The Joint Requirements Oversight Council approved a mission needs statement (MNS) for a New Tactical Aviation Sea-Based Platform for the 21st Century, the CV(X), in March 1996. Among the potential alternatives that may compete with CV(X) in meeting the operational requirements of the MNS are the Mobile Offshore Base (MOB) and the Arsenal Ship, as well as land-based aircraft. For CVX purposes, in terms of aircraft spots, large is considered a ship carrying approximately 80 aircraft , medium a ship capable of carrying approximately 60 aircraft, and small is a ship capable of carrying approximately 40 aircraft.
The Navy's FY 1999 plan for CVX includes $40 million in RDT&E funding for feasibility and trade studies supporting CVX design and a Milestone I decision. The FY 1999 request for CVX also includes $149.5 million in RDT&E funding for the development of critical technologies. These R&D efforts include: advanced technology catapult, advanced propulsion concepts, enhanced survivability features, integrated information management technologies, automation for reduced manning, and computer aided design tools. These critical technologies are started in FY 1999 to ensure that CVX can reduce the total cost of ownership of its aircraft carriers and meet its required Initial Operational Capability date of 2013, when the first CVX is slated to relieve the 52 year-old Enterprise (CVN 65).
CVNX-1 will feature a new design nuclear propulsion plant leveraging three generations of submarine reactor technology. The requirement for a new nuclear propulsion system reflects a need for a reduction in manning, maintenance, acquisition, and life cycle costs. This new powerplant will enable CVNX-1 to meet the large-scale electrical demands predicted for 21st century shipboard technology. A new electrical generation distribution system will also be a critical feature of the CVNX design. This feature will result in immediate warfighting enhancements in several areas:
The tentative goals with CVNX-1 will also include a further reduction in operating costs and manpower requirements from CVN-77.
CVNX-2 will be the culmination of the evolutionary carrier design program started with CVN-76. Key features of CVNX-2 will include an electromagnetic aircraft launching system that will have reduced manpower and maintenance as well as lower wind over deck requirements for aircraft launch and recovery. This system will also extend aircraft life, as peak loads on the airframe will be reduced. This design utilizes technology similar to that used by European rail systems to propel bullet trains. The benefits will be freeing the catapults from dependence on ship-generated steam, as well as an increase in available energy and a major reduction in both weight and volume. Consideration had been given to an internal combustion catapult that would utilize a combination of JP-5 and an oxidizer to propel the launch assist mechanism. A drawback to this system was the separate storage and piping systems required for the oxidizer, as well as the drain on JP-5 resources. CVNX-2 will be designed with modular architecture and systems that are reconfigurable to provide operational flexibility. CVNX-2 will have an advanced armor system to improve her combat survivability. Commercial systems will be adapted for use in ship operations, habitability, mooring, and maneuvering. An advanced weapons information management system will automate the process of weapons inventory control, weapons movement, and weapons deployment from the magazine to the aircraft. The long-term goals with CVNX-2 envision additional reductions in total operating costs and manpower requirements.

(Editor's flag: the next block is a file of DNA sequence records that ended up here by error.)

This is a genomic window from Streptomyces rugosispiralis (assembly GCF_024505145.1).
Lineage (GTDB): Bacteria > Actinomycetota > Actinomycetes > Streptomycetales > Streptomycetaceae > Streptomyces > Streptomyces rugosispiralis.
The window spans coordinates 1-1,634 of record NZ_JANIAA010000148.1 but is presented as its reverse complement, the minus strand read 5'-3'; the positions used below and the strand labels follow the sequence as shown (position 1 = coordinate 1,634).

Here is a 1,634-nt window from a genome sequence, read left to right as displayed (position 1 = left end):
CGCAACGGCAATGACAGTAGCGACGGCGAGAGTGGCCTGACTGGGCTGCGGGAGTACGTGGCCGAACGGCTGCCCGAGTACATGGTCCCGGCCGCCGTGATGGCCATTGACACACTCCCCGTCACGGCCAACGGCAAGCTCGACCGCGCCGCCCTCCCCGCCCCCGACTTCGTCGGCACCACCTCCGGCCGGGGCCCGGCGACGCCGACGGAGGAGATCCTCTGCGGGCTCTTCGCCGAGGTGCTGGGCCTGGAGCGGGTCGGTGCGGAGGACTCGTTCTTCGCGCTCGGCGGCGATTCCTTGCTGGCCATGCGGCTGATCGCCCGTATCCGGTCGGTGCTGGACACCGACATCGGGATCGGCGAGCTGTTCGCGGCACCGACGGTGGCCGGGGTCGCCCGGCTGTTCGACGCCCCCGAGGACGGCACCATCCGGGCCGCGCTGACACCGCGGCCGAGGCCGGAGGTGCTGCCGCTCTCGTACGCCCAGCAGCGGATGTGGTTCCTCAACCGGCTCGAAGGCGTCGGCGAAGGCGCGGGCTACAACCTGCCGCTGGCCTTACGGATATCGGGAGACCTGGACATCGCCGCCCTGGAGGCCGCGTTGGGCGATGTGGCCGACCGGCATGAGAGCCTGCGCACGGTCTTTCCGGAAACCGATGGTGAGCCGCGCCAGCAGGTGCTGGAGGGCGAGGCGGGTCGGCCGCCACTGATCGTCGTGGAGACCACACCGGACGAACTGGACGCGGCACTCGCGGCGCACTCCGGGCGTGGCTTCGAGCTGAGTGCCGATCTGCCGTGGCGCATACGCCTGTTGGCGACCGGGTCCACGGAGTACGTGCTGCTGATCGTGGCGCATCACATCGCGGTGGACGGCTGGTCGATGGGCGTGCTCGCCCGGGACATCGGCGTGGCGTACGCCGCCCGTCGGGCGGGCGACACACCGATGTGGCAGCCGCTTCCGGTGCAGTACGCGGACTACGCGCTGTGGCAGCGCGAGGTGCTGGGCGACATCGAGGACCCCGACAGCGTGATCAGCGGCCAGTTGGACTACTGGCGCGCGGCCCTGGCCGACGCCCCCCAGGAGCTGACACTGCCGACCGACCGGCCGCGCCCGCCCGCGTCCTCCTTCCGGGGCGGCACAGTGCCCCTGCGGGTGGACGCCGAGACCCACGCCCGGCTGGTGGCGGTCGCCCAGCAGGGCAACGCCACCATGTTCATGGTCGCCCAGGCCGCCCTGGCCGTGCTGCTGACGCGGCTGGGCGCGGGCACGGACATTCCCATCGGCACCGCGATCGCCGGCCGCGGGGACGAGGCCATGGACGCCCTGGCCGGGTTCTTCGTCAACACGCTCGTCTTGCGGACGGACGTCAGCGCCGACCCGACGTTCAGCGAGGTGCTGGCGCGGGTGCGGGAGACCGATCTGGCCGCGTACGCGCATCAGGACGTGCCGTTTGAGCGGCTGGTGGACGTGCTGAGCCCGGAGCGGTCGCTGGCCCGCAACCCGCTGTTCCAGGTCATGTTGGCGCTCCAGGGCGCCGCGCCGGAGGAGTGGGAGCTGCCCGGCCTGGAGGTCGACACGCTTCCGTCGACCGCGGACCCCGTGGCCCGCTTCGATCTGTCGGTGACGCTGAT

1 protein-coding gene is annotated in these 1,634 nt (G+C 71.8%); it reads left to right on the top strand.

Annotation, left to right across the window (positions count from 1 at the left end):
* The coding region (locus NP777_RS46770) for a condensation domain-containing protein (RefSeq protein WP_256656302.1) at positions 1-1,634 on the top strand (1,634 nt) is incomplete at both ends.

The Navy remains committed to a 21st century aircraft carrier utilizing advanced technological applications. The goal is to create a sea based tactical air platform that not only retains the warfighting relevance of the NIMITZ class, but also is designed with architecture for change. This approach will allow the Navy to take advantage of maturing technologies that not only enhance warfighting capabilities but also provide opportunities to reduce life cycle costs. While this new ship will be the most advanced sea-based aviation platform ever deployed by the Navy, it will be an evolutionary progression of the current NIMITZ design. CVNX will have stealthier features than current carriers but will not be a completely stealth design. The stealth wave piercer design seen in speculative drawings is definitely not the shape of things to come.The Navy has adopted an evolutionary design approach for future carriers, beginning with the CVN 77 as a transition ship and retains the Nimitz-class hull form largely unchanged through at least CVNX 2. The FY2001 budget request included $21.9 million for advance procurement and advance construction of long lead time components for CVNX 1. The Navy's long-term plan is to provide full funding for CVNX 1 in fiscal year 2006. There are a number of castings for the large machinery associated with an aircraft carrier propulsion plant that have a very long production lead time. To maintain the schedule for CVNX 1 and deliver these needed pieces of machinery as required by the construction sequence, the Navy needs to obligate funds for some of these components in fiscal year 2001. On 13 July 2000 the Senate authorized the Secretary of the Navy to procure the aircraft carrier to be designated CVNX-1. The Secretary may enter into one or more contracts for the advance procurement and advance construction of components for the ship, with $21,869,000 authorized for the advance procurement and advance construction of components (including nuclear components) for the CVNX-1 aircraft carrier program.
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